Sunday, April 11, 2021

Rethink, Regrow & Replant for Calusa Garden Club

The “butterfly ladies” (Susan, Linda, Donna and Sue), as they are fondly referred to, visited the Butterfly Garden on Calusa Park as soon as it was safe for them to assess the damage. On this post-Irma visit it was a miracle to see monarch butterflies inspecting the surviving milkweeds.

The flowering golden trumpets and orchid trees in Calusa Park were destroyed, and it will be a less colorful spring without these showy harbingers of spring.

Post-Irma, milkweed, the host plant for the monarch butterfly, was found blooming at the Butterfly Garden. Such is the miracle of nature. (Photos by Maria Lamb)

Many members also lost fruit trees, such as avocado, mango, banana and citrus. Next summer, there will be less fruit to harvest and share.

If it were up to Susan, Linda, Donna and Sue of the Calusa Garden Club, they would have tried to save all the downed trees and shrubs. As they drove around to inspect the debris a month after Irma, they spotted a grouping of healthy looking plumeria limbs with healthy tips, dumped as part of the vegetation debris. The ladies took action, as they were certain the limbs could be re-purposed. Come next summer, they hope to see beautiful, fragrant flowers. Plumeria is easy to regrow – just cut a piece of the limb and replant.

One month after Irma, a green passion vine is starting to emerge. It is a host plant for the zebra longing butterfly.

Like everyone on Marco Island post-Irma, Donna Kay of the Calusa Garden Club had her own share of lost trees and shrubs. On the upside, her backyard is now sunnier and she has a better view of the canal. Susan LaGrotta will miss her Bismarck palms with its striking “steel blue” fronds. She is planning on planting something new in its place. Twenty years ago, Sue Oldershaw planted a pink plumeria, and she is hoping it might bounce back.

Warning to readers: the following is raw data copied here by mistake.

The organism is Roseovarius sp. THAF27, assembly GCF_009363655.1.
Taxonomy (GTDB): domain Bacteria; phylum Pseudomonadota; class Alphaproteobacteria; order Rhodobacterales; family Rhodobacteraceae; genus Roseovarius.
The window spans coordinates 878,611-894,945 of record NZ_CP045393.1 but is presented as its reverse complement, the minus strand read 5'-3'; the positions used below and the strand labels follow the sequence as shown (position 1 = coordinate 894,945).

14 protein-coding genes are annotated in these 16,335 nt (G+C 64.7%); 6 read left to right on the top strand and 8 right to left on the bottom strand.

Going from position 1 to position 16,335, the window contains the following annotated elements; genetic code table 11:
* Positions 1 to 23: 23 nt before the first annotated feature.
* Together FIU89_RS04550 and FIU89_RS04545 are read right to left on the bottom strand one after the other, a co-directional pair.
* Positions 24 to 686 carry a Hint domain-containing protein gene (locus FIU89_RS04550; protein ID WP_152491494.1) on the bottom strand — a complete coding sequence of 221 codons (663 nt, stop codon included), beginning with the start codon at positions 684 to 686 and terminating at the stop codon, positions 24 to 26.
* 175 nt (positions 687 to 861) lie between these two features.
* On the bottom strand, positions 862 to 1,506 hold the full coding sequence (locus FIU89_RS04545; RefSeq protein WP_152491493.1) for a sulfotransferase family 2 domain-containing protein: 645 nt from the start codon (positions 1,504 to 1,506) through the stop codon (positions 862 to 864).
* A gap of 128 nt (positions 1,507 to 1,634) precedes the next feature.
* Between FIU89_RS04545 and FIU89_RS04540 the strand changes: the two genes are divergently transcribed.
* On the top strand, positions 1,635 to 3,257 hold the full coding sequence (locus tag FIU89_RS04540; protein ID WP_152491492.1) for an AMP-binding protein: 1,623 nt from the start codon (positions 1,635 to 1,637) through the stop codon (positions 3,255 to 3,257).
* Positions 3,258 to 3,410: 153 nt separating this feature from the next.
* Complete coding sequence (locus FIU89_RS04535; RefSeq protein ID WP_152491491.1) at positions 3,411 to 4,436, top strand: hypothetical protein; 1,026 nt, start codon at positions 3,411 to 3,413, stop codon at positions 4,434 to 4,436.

It is not easy to look for the silver lining while dealing with the massive task of debris clean-up. But there are numerous silver linings to be found. While the old garden was shady, now sunlight is more plentiful; October is the time to bring in better soil for the sun-loving plants; or better yet, plan a better footprint or take gardening to a newer level. The transition to a newer garden can be very exciting. The garden club members are excited to be part of the renewal process and to watch as their new gardens emerge just the way they planned.

“Butterfly Gardens, Anyone Can Have One” presentation by Donna Kay, with yellow butterfly wings.

Monday, October 9th marked the first meeting of the Calusa Garden Club since April, and members were anxious to reconnect and share their hurricane-related experiences. Donna Kay and Susan LaGrotta gave an in-house presentation on the Butterfly Garden. The Butterfly Garden has sustained some damage, but is in the process of regrowth.

For more information on the Calusa Garden Club, visit their website at or Facebook page.

The “butterfly ladies,” Donna Kay, Sue Oldershaw, Susan LaGrotta and Linda Colombo. They will try to re-stake the Butterfly Garden sign.

At the Butterfly Garden, a young cassia tree was bent over and Donna Kay trys to push it upright. In the background are Susan LaGrotta and Sue Oldershaw.

From left: Sandy Wallen (newly-elected president), Sue Oldershaw, Donna Kay, Susan LaGrotta and Sara Wolf.

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